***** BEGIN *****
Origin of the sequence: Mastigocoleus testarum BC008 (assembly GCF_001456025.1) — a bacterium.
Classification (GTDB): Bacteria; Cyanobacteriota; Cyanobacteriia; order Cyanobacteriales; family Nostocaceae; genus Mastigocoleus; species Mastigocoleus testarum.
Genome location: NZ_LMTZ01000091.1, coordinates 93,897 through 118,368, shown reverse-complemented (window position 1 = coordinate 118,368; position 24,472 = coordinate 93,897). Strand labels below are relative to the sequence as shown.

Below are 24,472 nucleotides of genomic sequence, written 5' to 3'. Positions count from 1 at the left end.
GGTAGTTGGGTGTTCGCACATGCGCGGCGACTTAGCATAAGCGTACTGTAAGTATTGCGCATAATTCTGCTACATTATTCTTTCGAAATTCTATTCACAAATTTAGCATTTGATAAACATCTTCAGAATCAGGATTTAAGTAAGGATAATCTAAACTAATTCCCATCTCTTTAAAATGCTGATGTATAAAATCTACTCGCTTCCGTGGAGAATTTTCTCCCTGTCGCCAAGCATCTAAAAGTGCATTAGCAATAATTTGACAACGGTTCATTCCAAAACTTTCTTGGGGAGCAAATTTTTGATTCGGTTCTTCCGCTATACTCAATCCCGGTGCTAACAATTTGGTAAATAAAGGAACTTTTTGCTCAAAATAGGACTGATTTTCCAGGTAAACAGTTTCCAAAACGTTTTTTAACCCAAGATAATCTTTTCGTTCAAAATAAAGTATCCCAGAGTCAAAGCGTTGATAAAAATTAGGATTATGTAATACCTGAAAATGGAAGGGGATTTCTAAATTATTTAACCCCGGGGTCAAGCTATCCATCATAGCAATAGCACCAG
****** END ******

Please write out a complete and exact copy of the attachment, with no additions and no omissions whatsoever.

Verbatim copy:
Origin of the sequence: Mastigocoleus testarum BC008 (assembly GCF_001456025.1) — a bacterium.
Classification (GTDB): Bacteria; Cyanobacteriota; Cyanobacteriia; order Cyanobacteriales; family Nostocaceae; genus Mastigocoleus; species Mastigocoleus testarum.
Genome location: NZ_LMTZ01000091.1, coordinates 93,897 through 118,368, shown reverse-complemented (window position 1 = coordinate 118,368; position 24,472 = coordinate 93,897). Strand labels below are relative to the sequence as shown.

Below are 24,472 nucleotides of genomic sequence, written 5' to 3'. Positions count from 1 at the left end.
GGTAGTTGGGTGTTCGCACATGCGCGGCGACTTAGCATAAGCGTACTGTAAGTATTGCGCATAATTCTGCTACATTATTCTTTCGAAATTCTATTCACAAATTTAGCATTTGATAAACATCTTCAGAATCAGGATTTAAGTAAGGATAATCTAAACTAATTCCCATCTCTTTAAAATGCTGATGTATAAAATCTACTCGCTTCCGTGGAGAATTTTCTCCCTGTCGCCAAGCATCTAAAAGTGCATTAGCAATAATTTGACAACGGTTCATTCCAAAACTTTCTTGGGGAGCAAATTTTTGATTCGGTTCTTCCGCTATACTCAATCCCGGTGCTAACAATTTGGTAAATAAAGGAACTTTTTGCTCAAAATAGGACTGATTTTCCAGGTAAACAGTTTCCAAAACGTTTTTTAACCCAAGATAATCTTTTCGTTCAAAATAAAGTATCCCAGAGTCAAAGCGTTGATAAAAATTAGGATTATGTAATACCTGAAAATGGAAGGGGATTTCTAAATTATTTAACCCCGGGGTCAAGCTATCCATCATAGCAATAGCACCAG